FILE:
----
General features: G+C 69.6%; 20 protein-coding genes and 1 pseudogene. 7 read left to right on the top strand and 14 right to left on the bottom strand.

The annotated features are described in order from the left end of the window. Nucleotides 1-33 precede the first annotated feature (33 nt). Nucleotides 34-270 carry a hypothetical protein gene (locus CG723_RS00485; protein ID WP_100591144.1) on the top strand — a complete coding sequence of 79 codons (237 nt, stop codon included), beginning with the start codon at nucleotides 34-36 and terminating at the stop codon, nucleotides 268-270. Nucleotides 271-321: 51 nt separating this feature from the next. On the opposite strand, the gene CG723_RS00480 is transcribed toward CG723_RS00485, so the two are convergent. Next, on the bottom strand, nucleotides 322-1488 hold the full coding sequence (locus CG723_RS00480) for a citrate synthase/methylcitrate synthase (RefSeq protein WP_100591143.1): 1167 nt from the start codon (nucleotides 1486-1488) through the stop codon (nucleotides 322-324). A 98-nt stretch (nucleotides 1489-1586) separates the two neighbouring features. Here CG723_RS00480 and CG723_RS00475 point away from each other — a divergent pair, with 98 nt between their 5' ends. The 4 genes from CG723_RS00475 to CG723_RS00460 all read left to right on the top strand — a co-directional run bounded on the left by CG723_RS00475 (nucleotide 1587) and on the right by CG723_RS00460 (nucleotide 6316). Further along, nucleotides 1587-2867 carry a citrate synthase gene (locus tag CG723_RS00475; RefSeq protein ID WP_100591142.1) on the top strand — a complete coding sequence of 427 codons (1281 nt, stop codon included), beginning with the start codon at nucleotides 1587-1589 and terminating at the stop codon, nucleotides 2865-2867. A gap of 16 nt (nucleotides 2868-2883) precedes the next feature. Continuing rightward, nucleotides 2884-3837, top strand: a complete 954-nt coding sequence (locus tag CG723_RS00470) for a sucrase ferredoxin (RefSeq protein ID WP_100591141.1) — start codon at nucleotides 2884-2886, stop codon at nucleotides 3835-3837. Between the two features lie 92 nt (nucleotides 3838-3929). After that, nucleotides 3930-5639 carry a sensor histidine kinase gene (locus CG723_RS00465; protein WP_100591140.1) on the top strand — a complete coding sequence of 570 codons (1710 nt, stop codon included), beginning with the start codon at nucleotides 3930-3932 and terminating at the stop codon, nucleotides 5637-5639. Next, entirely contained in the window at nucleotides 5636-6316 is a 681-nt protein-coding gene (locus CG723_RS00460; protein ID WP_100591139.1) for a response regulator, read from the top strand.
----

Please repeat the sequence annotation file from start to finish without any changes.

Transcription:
General features: G+C 69.6%; 20 protein-coding genes and 1 pseudogene. 7 read left to right on the top strand and 14 right to left on the bottom strand.

The annotated features are described in order from the left end of the window. Nucleotides 1-33 precede the first annotated feature (33 nt). Nucleotides 34-270 carry a hypothetical protein gene (locus CG723_RS00485; protein ID WP_100591144.1) on the top strand — a complete coding sequence of 79 codons (237 nt, stop codon included), beginning with the start codon at nucleotides 34-36 and terminating at the stop codon, nucleotides 268-270. Nucleotides 271-321: 51 nt separating this feature from the next. On the opposite strand, the gene CG723_RS00480 is transcribed toward CG723_RS00485, so the two are convergent. Next, on the bottom strand, nucleotides 322-1488 hold the full coding sequence (locus CG723_RS00480) for a citrate synthase/methylcitrate synthase (RefSeq protein WP_100591143.1): 1167 nt from the start codon (nucleotides 1486-1488) through the stop codon (nucleotides 322-324). A 98-nt stretch (nucleotides 1489-1586) separates the two neighbouring features. Here CG723_RS00480 and CG723_RS00475 point away from each other — a divergent pair, with 98 nt between their 5' ends. The 4 genes from CG723_RS00475 to CG723_RS00460 all read left to right on the top strand — a co-directional run bounded on the left by CG723_RS00475 (nucleotide 1587) and on the right by CG723_RS00460 (nucleotide 6316). Further along, nucleotides 1587-2867 carry a citrate synthase gene (locus tag CG723_RS00475; RefSeq protein ID WP_100591142.1) on the top strand — a complete coding sequence of 427 codons (1281 nt, stop codon included), beginning with the start codon at nucleotides 1587-1589 and terminating at the stop codon, nucleotides 2865-2867. A gap of 16 nt (nucleotides 2868-2883) precedes the next feature. Continuing rightward, nucleotides 2884-3837, top strand: a complete 954-nt coding sequence (locus tag CG723_RS00470) for a sucrase ferredoxin (RefSeq protein ID WP_100591141.1) — start codon at nucleotides 2884-2886, stop codon at nucleotides 3835-3837. Between the two features lie 92 nt (nucleotides 3838-3929). After that, nucleotides 3930-5639 carry a sensor histidine kinase gene (locus CG723_RS00465; protein WP_100591140.1) on the top strand — a complete coding sequence of 570 codons (1710 nt, stop codon included), beginning with the start codon at nucleotides 3930-3932 and terminating at the stop codon, nucleotides 5637-5639. Next, entirely contained in the window at nucleotides 5636-6316 is a 681-nt protein-coding gene (locus CG723_RS00460; protein ID WP_100591139.1) for a response regulator, read from the top strand.